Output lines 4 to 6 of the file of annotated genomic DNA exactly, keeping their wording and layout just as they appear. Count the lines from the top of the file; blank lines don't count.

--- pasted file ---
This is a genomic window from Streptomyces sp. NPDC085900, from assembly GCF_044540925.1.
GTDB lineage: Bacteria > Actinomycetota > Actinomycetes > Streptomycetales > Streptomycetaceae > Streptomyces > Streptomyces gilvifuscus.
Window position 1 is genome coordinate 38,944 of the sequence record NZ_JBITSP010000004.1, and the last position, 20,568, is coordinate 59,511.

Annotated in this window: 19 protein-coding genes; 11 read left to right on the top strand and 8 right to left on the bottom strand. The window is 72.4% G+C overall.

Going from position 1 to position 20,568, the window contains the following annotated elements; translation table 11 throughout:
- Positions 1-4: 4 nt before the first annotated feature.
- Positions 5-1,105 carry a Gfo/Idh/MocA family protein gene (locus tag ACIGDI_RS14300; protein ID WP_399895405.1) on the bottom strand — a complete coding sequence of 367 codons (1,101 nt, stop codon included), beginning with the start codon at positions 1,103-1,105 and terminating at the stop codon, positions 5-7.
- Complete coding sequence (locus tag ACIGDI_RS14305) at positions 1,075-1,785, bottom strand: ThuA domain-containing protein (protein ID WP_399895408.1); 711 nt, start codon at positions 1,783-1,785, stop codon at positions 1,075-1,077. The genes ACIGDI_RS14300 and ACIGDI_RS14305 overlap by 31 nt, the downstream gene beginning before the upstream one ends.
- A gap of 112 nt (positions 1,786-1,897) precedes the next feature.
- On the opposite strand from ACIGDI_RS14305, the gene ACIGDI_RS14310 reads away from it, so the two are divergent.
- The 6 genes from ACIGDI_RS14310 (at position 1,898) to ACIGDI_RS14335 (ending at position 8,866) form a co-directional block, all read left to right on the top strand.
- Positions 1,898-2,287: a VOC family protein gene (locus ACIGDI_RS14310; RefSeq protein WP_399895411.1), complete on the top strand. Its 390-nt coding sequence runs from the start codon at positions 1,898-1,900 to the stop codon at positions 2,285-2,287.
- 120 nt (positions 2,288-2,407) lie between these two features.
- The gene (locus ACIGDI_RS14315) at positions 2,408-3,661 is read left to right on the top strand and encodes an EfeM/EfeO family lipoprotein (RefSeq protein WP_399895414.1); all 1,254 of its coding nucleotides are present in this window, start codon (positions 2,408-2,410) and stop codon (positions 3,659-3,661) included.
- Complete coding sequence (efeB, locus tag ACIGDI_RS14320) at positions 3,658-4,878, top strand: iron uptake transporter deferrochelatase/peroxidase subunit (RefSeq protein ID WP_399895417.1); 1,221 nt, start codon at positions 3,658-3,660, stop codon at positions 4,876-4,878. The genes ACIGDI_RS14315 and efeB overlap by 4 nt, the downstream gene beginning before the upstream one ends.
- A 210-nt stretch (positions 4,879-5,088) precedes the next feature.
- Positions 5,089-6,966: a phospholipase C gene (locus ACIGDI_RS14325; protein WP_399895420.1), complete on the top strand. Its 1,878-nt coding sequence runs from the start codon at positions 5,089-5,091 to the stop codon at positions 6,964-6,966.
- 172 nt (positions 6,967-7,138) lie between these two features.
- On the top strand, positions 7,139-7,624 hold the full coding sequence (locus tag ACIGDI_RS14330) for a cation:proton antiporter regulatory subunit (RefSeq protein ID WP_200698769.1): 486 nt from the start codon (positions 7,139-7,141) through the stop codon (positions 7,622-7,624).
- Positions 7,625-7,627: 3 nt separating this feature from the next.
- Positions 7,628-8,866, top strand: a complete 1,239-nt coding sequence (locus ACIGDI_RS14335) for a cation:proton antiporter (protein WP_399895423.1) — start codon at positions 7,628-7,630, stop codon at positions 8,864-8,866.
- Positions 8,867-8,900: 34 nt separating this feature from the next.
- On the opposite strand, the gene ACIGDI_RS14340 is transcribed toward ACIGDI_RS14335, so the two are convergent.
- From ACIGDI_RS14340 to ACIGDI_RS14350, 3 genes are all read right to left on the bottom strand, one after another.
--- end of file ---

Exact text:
Annotated in this window: 19 protein-coding genes; 11 read left to right on the top strand and 8 right to left on the bottom strand. The window is 72.4% G+C overall.

Going from position 1 to position 20,568, the window contains the following annotated elements; translation table 11 throughout:
- Positions 1-4: 4 nt before the first annotated feature.